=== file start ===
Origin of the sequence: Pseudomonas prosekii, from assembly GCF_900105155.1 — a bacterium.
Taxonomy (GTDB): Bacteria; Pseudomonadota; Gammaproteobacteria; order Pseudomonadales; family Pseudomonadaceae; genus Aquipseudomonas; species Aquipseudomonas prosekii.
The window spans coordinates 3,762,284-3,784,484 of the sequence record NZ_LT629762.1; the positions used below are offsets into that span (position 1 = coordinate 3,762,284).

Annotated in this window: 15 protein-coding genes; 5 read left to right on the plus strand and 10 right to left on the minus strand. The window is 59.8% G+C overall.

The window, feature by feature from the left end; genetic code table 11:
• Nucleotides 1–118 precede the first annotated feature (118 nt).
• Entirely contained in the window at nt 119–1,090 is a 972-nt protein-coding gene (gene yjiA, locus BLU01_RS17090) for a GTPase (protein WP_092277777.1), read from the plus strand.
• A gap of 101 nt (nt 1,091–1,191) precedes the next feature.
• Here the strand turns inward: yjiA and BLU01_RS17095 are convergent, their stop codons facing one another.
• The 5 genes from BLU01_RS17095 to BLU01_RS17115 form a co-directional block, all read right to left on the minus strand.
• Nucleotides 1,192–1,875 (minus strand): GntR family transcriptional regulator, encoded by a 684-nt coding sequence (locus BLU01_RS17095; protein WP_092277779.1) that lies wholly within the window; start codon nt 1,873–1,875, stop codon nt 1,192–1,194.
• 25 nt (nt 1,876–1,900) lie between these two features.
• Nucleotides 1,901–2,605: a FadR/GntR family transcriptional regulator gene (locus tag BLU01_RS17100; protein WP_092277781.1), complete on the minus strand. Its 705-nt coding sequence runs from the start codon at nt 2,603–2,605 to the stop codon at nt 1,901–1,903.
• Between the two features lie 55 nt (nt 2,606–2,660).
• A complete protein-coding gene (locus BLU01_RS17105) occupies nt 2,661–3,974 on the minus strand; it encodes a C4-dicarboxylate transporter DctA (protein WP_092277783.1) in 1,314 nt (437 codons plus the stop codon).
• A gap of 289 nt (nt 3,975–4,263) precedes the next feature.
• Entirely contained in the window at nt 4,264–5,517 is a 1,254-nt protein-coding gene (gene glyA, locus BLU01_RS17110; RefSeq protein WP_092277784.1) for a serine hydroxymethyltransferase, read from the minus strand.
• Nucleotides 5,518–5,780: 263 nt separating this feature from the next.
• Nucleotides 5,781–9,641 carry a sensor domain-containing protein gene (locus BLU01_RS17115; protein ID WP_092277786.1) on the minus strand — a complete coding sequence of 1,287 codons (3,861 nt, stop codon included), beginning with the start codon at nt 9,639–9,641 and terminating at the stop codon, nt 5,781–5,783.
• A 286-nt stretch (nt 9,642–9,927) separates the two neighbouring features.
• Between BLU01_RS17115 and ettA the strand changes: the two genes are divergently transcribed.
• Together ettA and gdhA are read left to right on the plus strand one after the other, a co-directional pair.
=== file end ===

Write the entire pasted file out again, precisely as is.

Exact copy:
Origin of the sequence: Pseudomonas prosekii, from assembly GCF_900105155.1 — a bacterium.
Taxonomy (GTDB): Bacteria; Pseudomonadota; Gammaproteobacteria; order Pseudomonadales; family Pseudomonadaceae; genus Aquipseudomonas; species Aquipseudomonas prosekii.
The window spans coordinates 3,762,284-3,784,484 of the sequence record NZ_LT629762.1; the positions used below are offsets into that span (position 1 = coordinate 3,762,284).

Annotated in this window: 15 protein-coding genes; 5 read left to right on the plus strand and 10 right to left on the minus strand. The window is 59.8% G+C overall.

The window, feature by feature from the left end; genetic code table 11:
• Nucleotides 1–118 precede the first annotated feature (118 nt).
• Entirely contained in the window at nt 119–1,090 is a 972-nt protein-coding gene (gene yjiA, locus BLU01_RS17090) for a GTPase (protein WP_092277777.1), read from the plus strand.
• A gap of 101 nt (nt 1,091–1,191) precedes the next feature.
• Here the strand turns inward: yjiA and BLU01_RS17095 are convergent, their stop codons facing one another.
• The 5 genes from BLU01_RS17095 to BLU01_RS17115 form a co-directional block, all read right to left on the minus strand.
• Nucleotides 1,192–1,875 (minus strand): GntR family transcriptional regulator, encoded by a 684-nt coding sequence (locus BLU01_RS17095; protein WP_092277779.1) that lies wholly within the window; start codon nt 1,873–1,875, stop codon nt 1,192–1,194.
• 25 nt (nt 1,876–1,900) lie between these two features.
• Nucleotides 1,901–2,605: a FadR/GntR family transcriptional regulator gene (locus tag BLU01_RS17100; protein WP_092277781.1), complete on the minus strand. Its 705-nt coding sequence runs from the start codon at nt 2,603–2,605 to the stop codon at nt 1,901–1,903.
• Between the two features lie 55 nt (nt 2,606–2,660).
• A complete protein-coding gene (locus BLU01_RS17105) occupies nt 2,661–3,974 on the minus strand; it encodes a C4-dicarboxylate transporter DctA (protein WP_092277783.1) in 1,314 nt (437 codons plus the stop codon).
• A gap of 289 nt (nt 3,975–4,263) precedes the next feature.
• Entirely contained in the window at nt 4,264–5,517 is a 1,254-nt protein-coding gene (gene glyA, locus BLU01_RS17110; RefSeq protein WP_092277784.1) for a serine hydroxymethyltransferase, read from the minus strand.
• Nucleotides 5,518–5,780: 263 nt separating this feature from the next.
• Nucleotides 5,781–9,641 carry a sensor domain-containing protein gene (locus BLU01_RS17115; protein ID WP_092277786.1) on the minus strand — a complete coding sequence of 1,287 codons (3,861 nt, stop codon included), beginning with the start codon at nt 9,639–9,641 and terminating at the stop codon, nt 5,781–5,783.
• A 286-nt stretch (nt 9,642–9,927) separates the two neighbouring features.
• Between BLU01_RS17115 and ettA the strand changes: the two genes are divergently transcribed.
• Together ettA and gdhA are read left to right on the plus strand one after the other, a co-directional pair.